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Original research
Greenness may improve lung health in low–moderate but not high air pollution areas: Seven Northeastern Cities’ study
  1. Yang Zhou1,2,
  2. Dinh S Bui3,
  3. Jennifer L Perret3,4,
  4. Adrian J Lowe3,
  5. Caroline J Lodge3,
  6. Iana Markevych5,
  7. Joachim Heinrich3,6,
  8. Michael S Bloom7,8,
  9. Luke D Knibbs9,
  10. Bin Jalaludin10,11,12,
  11. Bo-Yi Yang2,
  12. Hong-Yao Yu2,
  13. Xiao-Wen Zeng2,
  14. Yunjiang Yu1,
  15. Shyamali C Dharmage3,
  16. Guang-Hui Dong2
  1. 1 State Environmental Protection Key Laboratory of Environmental Pollution Health Risk Assessment, South China Institute of Environmental Sciences, Ministry of Ecology and Environment, Guangzhou, China
  2. 2 Guangdong Provincial Engineering Technology Research Center of Environmental Pollution and Health Risk Assessment, Department of Occupational and Environmental Health, School of Public Health, Sun Yat-Sen University, Guangzhou, China
  3. 3 Allergy and Lung Health Unit, Centre for Epidemiology and Biostatistics, School of Population and Global Health, The University of Melbourne, Melbourne, Victoria, Australia
  4. 4 Respiratory and Sleep Medicine, Austin Hospital, Melbourne, Victoria, Australia
  5. 5 Jagiellonian University Institute of Psychology, Krakow, Poland
  6. 6 Institute and Outpatient Clinic for Occupational, Social and Environmental Medicine, University of Munich, Munchen, Bayern, Germany
  7. 7 Departments of Environmental Health Sciences and Epidemiology and Biostatistics, University at Albany, State University of New York, Rensselaer, New York, USA
  8. 8 Department of Global and Community Health, George Mason University, Fairfax, Virginia, USA
  9. 9 School of Public Health, Faculty of Medicine, The University of Queensland, Herston, Queensland, Australia
  10. 10 Centre for Research, Evidence Management and Surveillance, South Western Sydney Local Health District, Liverpool, New South Wales, Australia
  11. 11 School of Public Health and Community Medicine Sydney, University of New South Wales, Sydney, New South Wales, Australia
  12. 12 Ingham Institute for Applied Medical Research, Liverpool, New South Wales, Australia
  1. Correspondence to Dr Guang-Hui Dong, Department of Occupational and Environmental Health, Sun Yat-Sen University, Guangzhou 510080, Guangdong, China; donggh5{at}mail.sysu.edu.cn; Dr Shyamali C Dharmage; s.dharmage{at}unimelb.edu.au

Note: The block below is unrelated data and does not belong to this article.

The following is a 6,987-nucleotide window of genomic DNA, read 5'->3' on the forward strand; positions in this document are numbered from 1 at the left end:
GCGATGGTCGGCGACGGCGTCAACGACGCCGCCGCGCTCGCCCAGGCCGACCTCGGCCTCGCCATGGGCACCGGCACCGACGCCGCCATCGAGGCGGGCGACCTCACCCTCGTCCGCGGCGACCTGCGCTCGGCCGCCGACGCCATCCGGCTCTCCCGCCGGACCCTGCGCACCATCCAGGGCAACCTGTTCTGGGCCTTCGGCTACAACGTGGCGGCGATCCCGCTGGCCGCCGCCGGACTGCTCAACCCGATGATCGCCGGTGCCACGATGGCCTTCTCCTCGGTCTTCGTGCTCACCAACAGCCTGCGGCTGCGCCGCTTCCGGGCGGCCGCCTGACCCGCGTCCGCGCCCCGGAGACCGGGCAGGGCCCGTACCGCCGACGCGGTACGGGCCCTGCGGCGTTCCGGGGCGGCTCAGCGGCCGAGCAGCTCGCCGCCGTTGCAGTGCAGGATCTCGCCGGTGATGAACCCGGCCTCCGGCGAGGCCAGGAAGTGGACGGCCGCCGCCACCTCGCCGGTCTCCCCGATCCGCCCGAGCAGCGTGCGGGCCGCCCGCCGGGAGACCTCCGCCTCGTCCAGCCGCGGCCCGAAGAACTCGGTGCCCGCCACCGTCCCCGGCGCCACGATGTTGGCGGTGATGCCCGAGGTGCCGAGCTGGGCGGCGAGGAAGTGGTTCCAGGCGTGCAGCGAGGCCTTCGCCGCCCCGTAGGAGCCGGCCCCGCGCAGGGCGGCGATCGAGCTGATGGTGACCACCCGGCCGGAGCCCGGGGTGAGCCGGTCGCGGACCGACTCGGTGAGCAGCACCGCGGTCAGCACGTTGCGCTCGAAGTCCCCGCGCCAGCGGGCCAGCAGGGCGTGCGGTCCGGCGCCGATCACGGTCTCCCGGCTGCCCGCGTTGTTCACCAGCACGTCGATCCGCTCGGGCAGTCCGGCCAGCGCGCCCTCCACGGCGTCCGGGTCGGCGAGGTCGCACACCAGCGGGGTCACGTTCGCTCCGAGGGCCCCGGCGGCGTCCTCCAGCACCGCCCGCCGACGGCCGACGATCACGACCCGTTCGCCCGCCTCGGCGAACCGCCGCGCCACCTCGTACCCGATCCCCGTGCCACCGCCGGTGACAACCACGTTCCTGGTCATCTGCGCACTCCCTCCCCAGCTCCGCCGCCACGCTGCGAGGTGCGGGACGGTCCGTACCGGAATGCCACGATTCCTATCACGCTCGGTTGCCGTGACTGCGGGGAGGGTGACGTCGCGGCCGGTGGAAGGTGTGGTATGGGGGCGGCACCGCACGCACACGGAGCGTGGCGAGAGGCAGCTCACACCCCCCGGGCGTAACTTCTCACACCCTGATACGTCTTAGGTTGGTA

Abstract

Introduction There is growing interest in the impact of greenness exposure on airway diseases, but the impact of greenness on lung function in children is limited. We aimed to investigate the associations between greenness surrounding schools and lung function in children and whether these associations are modified by air pollution exposure.

Methods Between 2012 and 2013, a cross-sectional survey and spirometry were performed among 6740 school children. Lung function patterns were determined as obstructive forced expiratory volume 1 s/forced vital capacity (FEV1/FVC <0.8) or restrictive (FEV1/FVC ≥0.8 but FVC <80% of predicted). School greenness was defined by Normalized difference vegetation index (NDVI) and soil-adjusted vegetation index. Nitrogen dioxide, sulphur dioxide and particular matter concentrations were assessed using a spatiotemporal model and national monitoring data. Two-level generalised linear models were used to investigate associations and interactions.

Results Overall, an IQR in NDVI within 500 m was associated with higher FEV1 (+57 mL 95% CI 44 to 70) and FVC (+58 mL 95% CI 43 to 73). NDVI was similarly associated with 25% reduced odds of spirometric restriction (OR: 0.75, 95% CI 0.65 to 0.86). However, among children exposed to the highest compared with the lowest quartile of particulate matter, increasing NDVI was paradoxically associated with lower −40 mL FVC (95% CI −47 to –33, p interaction <0.05).

Discussion Our findings suggest that, in this study population, greening urban areas may promote lung health in low–moderate pollution areas but not in high air pollution areas. If the findings are replicated in other moderate-to-high pollution settings, this highlights a need to have a flexible green policy.

  • respiratory measurement
  • paediatric lung disaese

Data availability statement

Data are available upon reasonable request. See author contributions for specific data sets.

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Data availability statement

Data are available upon reasonable request. See author contributions for specific data sets.

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Footnotes

  • Contributors Study concept and design: G-HD, SD. Acquisition of data: G-HD, YZ, IM, JH. Analysis and interpretation of data: YZ, DB, JLP, AL, SD, G-HD. Drafting of the manuscript: YZ, DB, JLP, AL, KJL, SD, G-HD. Critical revision of the manuscript for important intellectual content: all authors. Statistical analysis: YZ, DB, JLP, AL, SD, G-HD. Obtained funding: G-HD.

  • Funding The research was funded by the National Natural Science Foundation of China (No.91543208; No.81703179; No.81673128; No.82003409); the National Key Research and Development Programme of China (No.2016YFC0207000); the Fundamental Research Funds for the Central Universities (No.16ykzd02; No.17ykpy16); the Guangdong Province Natural Science Foundation (No.2016A030313342; 2017A050501062); and Science and Technology Programme of Guangzhou (201807010032; 201803010054).

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  • Competing interests None declared.

  • Provenance and peer review Not commissioned; externally peer reviewed.

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